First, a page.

He said that five doctors of Pakistan Army each would be deployed at Benazir Bhutto Hospital, District Headquarters Hospital and Holy Family Hospital and added that army doctors would perform duties in uniform.

He also said the provincial government had also appointed 51 women medical officers in three hospitals of the city to tackle any unforeseen situation due to the ongoing strike. “These medical officers have been recruited through Punjab Public Service Commission (PPSC) and they had been posted at the allied hospitals in the city,” he explained.

Dr Khan assured that government would not leave the patients unattended in the government-run hospitals due to the strikes of doctors. He
said it had made all the necessary arrangements to run the hospitals without the protesting doctors.

“The allied hospitals kept the OPDs at the allied hospitals open on Sunday and the doctors remained present on duty,” he claimed. However, officials at the hospitals were of the view that patients did not come in great numbers considering Sunday as a weekly-off for the OPDs. They
said that doctors also stayed at the OPDs for a short span of time and then left as there were no patients.

Director Health Rawalpindi division Dr Zafar Iqbal Gondal said the provincial government had made all arrangements to run the district hospitals, Tehsil Headquarters (THQ) hospitals and Basic Health Units (BHUs) in the four districts of Rawalpindi division – Rawalpindi, Attock, Chakwal and Jhelum. He said the government wanted to run the hospitals as per routine for the uninterrupted provision of health facilities to the masses.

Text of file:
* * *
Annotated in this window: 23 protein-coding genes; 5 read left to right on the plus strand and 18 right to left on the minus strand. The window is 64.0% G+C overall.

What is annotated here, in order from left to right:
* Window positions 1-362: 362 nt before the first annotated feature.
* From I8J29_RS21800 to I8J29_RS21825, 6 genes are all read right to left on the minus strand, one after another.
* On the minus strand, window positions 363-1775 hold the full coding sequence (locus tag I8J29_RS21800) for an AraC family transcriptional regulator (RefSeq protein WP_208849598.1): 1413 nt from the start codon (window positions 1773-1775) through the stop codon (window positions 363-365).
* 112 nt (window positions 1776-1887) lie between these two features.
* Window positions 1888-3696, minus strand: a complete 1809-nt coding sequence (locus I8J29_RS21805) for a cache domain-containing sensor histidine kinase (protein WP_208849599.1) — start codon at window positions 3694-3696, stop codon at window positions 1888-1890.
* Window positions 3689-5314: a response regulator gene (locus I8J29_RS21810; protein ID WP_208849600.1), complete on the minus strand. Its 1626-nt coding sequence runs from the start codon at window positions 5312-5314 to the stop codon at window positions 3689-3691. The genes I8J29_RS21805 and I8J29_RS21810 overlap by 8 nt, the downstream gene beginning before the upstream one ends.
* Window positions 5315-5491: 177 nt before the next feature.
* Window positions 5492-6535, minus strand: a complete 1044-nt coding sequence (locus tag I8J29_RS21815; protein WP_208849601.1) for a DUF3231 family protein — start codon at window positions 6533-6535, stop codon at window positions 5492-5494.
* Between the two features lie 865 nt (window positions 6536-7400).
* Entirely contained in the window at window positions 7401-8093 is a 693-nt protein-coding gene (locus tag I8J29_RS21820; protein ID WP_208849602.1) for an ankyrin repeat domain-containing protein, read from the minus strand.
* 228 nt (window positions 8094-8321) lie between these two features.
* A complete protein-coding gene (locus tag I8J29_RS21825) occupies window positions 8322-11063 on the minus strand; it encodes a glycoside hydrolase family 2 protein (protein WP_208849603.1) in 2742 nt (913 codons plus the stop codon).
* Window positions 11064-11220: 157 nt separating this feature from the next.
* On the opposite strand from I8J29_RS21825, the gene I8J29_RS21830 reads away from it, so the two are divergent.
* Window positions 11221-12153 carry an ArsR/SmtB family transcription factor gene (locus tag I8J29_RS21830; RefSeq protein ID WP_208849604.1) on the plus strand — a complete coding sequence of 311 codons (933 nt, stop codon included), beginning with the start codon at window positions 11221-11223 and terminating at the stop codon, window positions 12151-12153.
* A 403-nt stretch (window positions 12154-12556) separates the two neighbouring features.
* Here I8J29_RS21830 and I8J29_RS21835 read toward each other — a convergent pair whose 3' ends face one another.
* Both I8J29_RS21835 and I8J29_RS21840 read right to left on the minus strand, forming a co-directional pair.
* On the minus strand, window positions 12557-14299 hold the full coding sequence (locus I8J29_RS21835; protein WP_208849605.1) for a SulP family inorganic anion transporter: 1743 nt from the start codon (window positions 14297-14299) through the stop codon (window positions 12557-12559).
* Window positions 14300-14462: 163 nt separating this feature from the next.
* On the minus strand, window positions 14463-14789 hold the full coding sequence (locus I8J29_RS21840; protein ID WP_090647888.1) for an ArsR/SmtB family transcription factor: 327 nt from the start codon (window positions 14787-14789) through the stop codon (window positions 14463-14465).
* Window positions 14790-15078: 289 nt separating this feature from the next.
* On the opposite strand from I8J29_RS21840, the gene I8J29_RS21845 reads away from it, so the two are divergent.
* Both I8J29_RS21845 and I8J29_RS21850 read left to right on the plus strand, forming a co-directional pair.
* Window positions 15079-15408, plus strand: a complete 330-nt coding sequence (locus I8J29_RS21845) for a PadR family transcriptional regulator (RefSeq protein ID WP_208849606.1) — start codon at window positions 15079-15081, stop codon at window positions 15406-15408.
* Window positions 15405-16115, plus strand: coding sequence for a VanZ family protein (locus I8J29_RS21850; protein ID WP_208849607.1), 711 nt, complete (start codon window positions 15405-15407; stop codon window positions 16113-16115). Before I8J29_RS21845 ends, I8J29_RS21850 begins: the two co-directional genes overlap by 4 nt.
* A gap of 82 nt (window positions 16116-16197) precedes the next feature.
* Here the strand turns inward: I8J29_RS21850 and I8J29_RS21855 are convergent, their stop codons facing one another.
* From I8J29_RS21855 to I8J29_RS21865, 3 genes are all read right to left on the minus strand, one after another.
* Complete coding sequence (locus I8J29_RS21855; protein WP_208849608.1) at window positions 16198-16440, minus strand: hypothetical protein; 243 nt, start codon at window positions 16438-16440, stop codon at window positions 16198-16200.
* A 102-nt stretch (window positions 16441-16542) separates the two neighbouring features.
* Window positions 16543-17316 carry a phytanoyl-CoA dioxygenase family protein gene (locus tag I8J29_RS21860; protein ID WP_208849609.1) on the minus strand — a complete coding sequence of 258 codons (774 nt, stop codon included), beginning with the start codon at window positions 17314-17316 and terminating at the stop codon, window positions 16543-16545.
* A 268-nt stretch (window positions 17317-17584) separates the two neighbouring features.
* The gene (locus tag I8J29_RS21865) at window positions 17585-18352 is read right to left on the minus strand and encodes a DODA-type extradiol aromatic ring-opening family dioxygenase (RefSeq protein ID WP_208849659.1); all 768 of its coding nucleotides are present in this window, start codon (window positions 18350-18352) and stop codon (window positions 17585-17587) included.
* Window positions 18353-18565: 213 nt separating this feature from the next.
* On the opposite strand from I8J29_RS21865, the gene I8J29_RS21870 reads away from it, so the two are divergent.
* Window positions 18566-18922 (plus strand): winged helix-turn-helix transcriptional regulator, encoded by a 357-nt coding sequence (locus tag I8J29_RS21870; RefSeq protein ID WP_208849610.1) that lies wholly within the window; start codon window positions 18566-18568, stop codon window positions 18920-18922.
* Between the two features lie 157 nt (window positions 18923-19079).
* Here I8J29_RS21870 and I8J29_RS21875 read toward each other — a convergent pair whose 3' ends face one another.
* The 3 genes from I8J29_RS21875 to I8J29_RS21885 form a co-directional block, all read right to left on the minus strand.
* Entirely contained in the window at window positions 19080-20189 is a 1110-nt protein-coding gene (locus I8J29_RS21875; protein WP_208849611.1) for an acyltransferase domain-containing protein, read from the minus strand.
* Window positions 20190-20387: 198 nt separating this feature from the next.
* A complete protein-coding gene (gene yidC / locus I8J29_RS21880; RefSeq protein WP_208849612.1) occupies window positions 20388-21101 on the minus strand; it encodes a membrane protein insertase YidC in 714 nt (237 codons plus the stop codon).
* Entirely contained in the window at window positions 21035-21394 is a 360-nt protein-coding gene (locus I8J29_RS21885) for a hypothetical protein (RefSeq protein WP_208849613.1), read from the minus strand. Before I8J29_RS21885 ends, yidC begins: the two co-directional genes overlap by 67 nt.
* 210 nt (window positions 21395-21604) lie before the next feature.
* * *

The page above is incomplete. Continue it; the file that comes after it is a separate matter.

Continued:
When contacted, Young Doctors Association (YDA) Punjab Chairman Dr Mohammad Haroon said the Punjab government had failed to run the OPDs in three allied hospitals of the city on Sunday despite making hectic efforts in this regard.

He said the negotiations between striking doctors and provincial government had failed and added the YDA was considering boycotting in-patient departments, operation theatres (OTs) and the emergency departments also and the decision, in this regard, would be finalised in a meeting late at night.

He warned that in their long march towards Lahore from all parts of the province, the striking doctors along with their families and friends would lay siege to Chief Minister Secretariat and added that young doctors were united for their cause.

Pakistan Army Doctors Extend Help in Punjab

Doctors from the Army Medical Corps of the Pakistan Army were called on Saturday to hospitals in Punjab, the largest Pakistani province where doctors have been on strike for about two weeks crippling hospital operations.

The Punjab government has lately requested the Pakistan Army for doctors so that they can take over the duties of the striking doctors who are demanding a raise in their salaries and perks.

Inter Services Public Relations (ISPR) said that upon the request of the Punjab government some 150 doctors have been assigned duties at the government hospitals in the province so that the patients could be attended to.

The doctors from the medical corps, both male and female, of the army will perform their duties in army uniform. However, the doctors will assist the core medical operations and will not assist in management and other administrative affairs.

The two-week-long strike of the Young Doctors Association at public hospitals has almost shut the outpatient departments of all the hospitals.

The poor patients in the province are the ones who are suffering. The strike has been causing immense hardship to patients and their attendants who visit the government hospitals in the thousands on a daily basis across the province.

The young doctors’ boycott of duties at outdoor wards is a part of their pressure tactics to force the government to accept their demands, So far, the Punjab government has not given in.

However, with the arrival of the doctors from the army, the situation may not improve because some 6,000 young doctors are on strike and the available number of doctors is far below this.